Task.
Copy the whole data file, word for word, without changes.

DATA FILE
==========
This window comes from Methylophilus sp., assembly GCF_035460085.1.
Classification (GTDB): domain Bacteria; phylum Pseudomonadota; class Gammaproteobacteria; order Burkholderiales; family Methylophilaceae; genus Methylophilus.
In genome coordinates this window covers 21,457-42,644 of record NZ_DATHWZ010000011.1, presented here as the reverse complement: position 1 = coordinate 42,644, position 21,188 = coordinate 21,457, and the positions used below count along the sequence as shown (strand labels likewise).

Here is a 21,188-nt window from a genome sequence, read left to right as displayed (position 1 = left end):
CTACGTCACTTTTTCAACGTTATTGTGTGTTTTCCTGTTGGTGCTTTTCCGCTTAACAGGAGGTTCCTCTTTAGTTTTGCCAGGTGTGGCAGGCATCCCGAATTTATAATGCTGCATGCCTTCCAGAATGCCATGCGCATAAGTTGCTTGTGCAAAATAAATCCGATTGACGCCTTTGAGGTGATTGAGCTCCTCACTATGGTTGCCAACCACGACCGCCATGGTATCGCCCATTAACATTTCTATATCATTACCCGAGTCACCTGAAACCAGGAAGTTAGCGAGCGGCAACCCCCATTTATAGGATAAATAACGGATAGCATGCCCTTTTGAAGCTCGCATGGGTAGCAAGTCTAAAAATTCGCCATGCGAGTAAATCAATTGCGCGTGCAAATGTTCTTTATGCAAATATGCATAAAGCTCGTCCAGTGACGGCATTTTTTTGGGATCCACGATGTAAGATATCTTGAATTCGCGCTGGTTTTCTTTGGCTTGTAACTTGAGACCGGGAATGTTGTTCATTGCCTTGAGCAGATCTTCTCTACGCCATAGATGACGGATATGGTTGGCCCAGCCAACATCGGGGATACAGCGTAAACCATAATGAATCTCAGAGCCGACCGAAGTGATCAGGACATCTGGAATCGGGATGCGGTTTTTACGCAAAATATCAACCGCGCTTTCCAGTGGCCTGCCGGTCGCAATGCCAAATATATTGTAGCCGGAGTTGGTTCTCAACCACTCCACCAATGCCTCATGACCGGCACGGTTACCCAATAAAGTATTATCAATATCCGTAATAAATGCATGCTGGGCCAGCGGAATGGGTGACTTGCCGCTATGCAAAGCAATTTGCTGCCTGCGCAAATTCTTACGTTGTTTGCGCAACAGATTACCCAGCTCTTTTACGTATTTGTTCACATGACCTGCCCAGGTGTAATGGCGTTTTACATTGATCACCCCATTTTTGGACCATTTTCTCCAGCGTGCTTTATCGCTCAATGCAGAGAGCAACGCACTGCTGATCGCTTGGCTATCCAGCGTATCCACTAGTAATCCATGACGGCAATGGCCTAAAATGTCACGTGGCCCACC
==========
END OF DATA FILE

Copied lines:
This window comes from Methylophilus sp., assembly GCF_035460085.1.
Classification (GTDB): domain Bacteria; phylum Pseudomonadota; class Gammaproteobacteria; order Burkholderiales; family Methylophilaceae; genus Methylophilus.
In genome coordinates this window covers 21,457-42,644 of record NZ_DATHWZ010000011.1, presented here as the reverse complement: position 1 = coordinate 42,644, position 21,188 = coordinate 21,457, and the positions used below count along the sequence as shown (strand labels likewise).

Here is a 21,188-nt window from a genome sequence, read left to right as displayed (position 1 = left end):
CTACGTCACTTTTTCAACGTTATTGTGTGTTTTCCTGTTGGTGCTTTTCCGCTTAACAGGAGGTTCCTCTTTAGTTTTGCCAGGTGTGGCAGGCATCCCGAATTTATAATGCTGCATGCCTTCCAGAATGCCATGCGCATAAGTTGCTTGTGCAAAATAAATCCGATTGACGCCTTTGAGGTGATTGAGCTCCTCACTATGGTTGCCAACCACGACCGCCATGGTATCGCCCATTAACATTTCTATATCATTACCCGAGTCACCTGAAACCAGGAAGTTAGCGAGCGGCAACCCCCATTTATAGGATAAATAACGGATAGCATGCCCTTTTGAAGCTCGCATGGGTAGCAAGTCTAAAAATTCGCCATGCGAGTAAATCAATTGCGCGTGCAAATGTTCTTTATGCAAATATGCATAAAGCTCGTCCAGTGACGGCATTTTTTTGGGATCCACGATGTAAGATATCTTGAATTCGCGCTGGTTTTCTTTGGCTTGTAACTTGAGACCGGGAATGTTGTTCATTGCCTTGAGCAGATCTTCTCTACGCCATAGATGACGGATATGGTTGGCCCAGCCAACATCGGGGATACAGCGTAAACCATAATGAATCTCAGAGCCGACCGAAGTGATCAGGACATCTGGAATCGGGATGCGGTTTTTACGCAAAATATCAACCGCGCTTTCCAGTGGCCTGCCGGTCGCAATGCCAAATATATTGTAGCCGGAGTTGGTTCTCAACCACTCCACCAATGCCTCATGACCGGCACGGTTACCCAATAAAGTATTATCAATATCCGTAATAAATGCATGCTGGGCCAGCGGAATGGGTGACTTGCCGCTATGCAAAGCAATTTGCTGCCTGCGCAAATTCTTACGTTGTTTGCGCAACAGATTACCCAGCTCTTTTACGTATTTGTTCACATGACCTGCCCAGGTGTAATGGCGTTTTACATTGATCACCCCATTTTTGGACCATTTTCTCCAGCGTGCTTTATCGCTCAATGCAGAGAGCAACGCACTGCTGATCGCTTGGCTATCCAGCGTATCCACTAGTAATCCATGACGGCAATGGCCTAAAATGTCACGTGGCCCACC